Ricardo on Rent
Source D. Ohmans
Date 01/03/22/01:27

Chapter 2 - Principles of Political Economy and Taxation, 1817

On Rent

It remains however to be considered, whether the
appropriation of land, and the consequent creation of rent, will
occasion any variation in the relative value of commodities,
independently of the quantity of labour necessary to production.
In order to understand this part of the subject, we must enquire
into the nature of rent, and the laws by which its rise or fall
is regulated....
On the first settling of a country, in which there is an
abundance of rich and fertile land, a very small proportion of
which is required to be cultivated for the support of the actual
population, or indeed can be cultivated with the capital which
the population can command, there will be no rent; for no one
would pay for the use of land, when there was an abundant
quantity not yet appropriated, and, therefore, at the disposal of
whosoever might choose to cultivate it.
On the common principles of supply and demand, no rent could
be paid for such land, for the reason stated why nothing is given
for the use of air and water, or for any other of the gifts of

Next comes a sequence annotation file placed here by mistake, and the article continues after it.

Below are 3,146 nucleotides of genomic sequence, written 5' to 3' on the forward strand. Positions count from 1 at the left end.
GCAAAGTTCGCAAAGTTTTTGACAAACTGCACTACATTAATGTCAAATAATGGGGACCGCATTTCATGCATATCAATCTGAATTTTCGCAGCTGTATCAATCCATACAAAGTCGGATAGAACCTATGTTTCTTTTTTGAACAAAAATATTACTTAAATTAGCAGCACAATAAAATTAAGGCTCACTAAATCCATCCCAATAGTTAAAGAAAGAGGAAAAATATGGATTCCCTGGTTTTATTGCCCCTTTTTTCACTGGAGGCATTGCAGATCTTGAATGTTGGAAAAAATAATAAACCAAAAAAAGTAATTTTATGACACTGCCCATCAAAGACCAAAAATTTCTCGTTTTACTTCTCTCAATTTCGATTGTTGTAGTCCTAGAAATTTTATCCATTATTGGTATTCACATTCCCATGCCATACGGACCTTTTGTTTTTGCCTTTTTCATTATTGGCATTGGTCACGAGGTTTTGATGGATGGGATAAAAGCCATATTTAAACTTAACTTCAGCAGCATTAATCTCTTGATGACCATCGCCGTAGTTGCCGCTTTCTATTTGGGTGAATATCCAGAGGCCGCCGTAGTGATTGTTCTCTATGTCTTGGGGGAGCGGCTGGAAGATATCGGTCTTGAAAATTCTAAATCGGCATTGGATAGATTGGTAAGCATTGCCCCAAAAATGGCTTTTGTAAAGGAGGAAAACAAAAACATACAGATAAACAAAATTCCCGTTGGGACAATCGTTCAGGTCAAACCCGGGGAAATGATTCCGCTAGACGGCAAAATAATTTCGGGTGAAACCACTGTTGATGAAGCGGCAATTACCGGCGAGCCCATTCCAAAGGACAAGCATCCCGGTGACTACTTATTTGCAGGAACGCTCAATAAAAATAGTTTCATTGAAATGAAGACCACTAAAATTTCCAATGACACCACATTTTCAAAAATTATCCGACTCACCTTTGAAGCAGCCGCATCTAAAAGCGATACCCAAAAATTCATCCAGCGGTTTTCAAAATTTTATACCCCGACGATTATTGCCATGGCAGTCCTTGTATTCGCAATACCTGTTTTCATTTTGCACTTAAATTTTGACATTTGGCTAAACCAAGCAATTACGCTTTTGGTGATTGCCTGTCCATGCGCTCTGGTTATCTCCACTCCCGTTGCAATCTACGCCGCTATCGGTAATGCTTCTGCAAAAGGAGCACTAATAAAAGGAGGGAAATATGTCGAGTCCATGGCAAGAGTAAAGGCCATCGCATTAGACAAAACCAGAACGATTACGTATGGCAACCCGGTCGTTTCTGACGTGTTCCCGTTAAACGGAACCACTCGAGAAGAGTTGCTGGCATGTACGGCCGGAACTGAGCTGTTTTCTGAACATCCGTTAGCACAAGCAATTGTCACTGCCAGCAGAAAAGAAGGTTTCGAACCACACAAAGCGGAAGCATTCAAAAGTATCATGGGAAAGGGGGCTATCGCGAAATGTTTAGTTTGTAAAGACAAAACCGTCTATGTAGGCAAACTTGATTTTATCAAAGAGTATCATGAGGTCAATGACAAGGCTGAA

nature which exist in boundless quantity. With a given quantity
of materials, and with the assistance of the pressure of the
atmosphere, and the elasticity of steam, engines may perform
work, and abridge human labour to a very great extent; but no
charge is made for the use of these natural aids, because they
are inexhaustible, and at every man's disposal. In the same
manner the brewer, the distiller, the dyer, make incessant use of
the air and water for the production of their commodities; but as
the supply is boundless, they bear no price. If all land had
the same properties, if it were unlimited in quantity, and
uniform in quality, no charge could be made for its use, unless
where it possessed peculiar advantages of situation. It is only,
then, because land is not unlimited in quantity and uniform in
quality, and because in the progress of population, land of an
inferior quality, or less advantageously situated, is called into
cultivation, that rent is ever paid for the use of it. When in
the progress of society, land of the second degree of fertility
is taken into cultivation, rent immediately commences on that of
the first quality, and the amount of that rent will depend on the
difference in the quality of these two portions of land.
When land of the third quality is taken into cultivation,
rent immediately commences on the second, and it is regulated as
before, by the difference in their productive powers. At the same
time, the rent of the first quality will rise, for that must
always be above the rent of the second, by the difference between
the produce which they yield with a given quantity of capital and
labour. With every step in the progress of population, which
shall oblige a country to have recourse to land of a worse
quality, to enable it to raise its supply of food, rent, on all
the more fertile land, will rise.

[View the list]

InternetBoard v1.0
Copyright (c) 1998, Joongpil Cho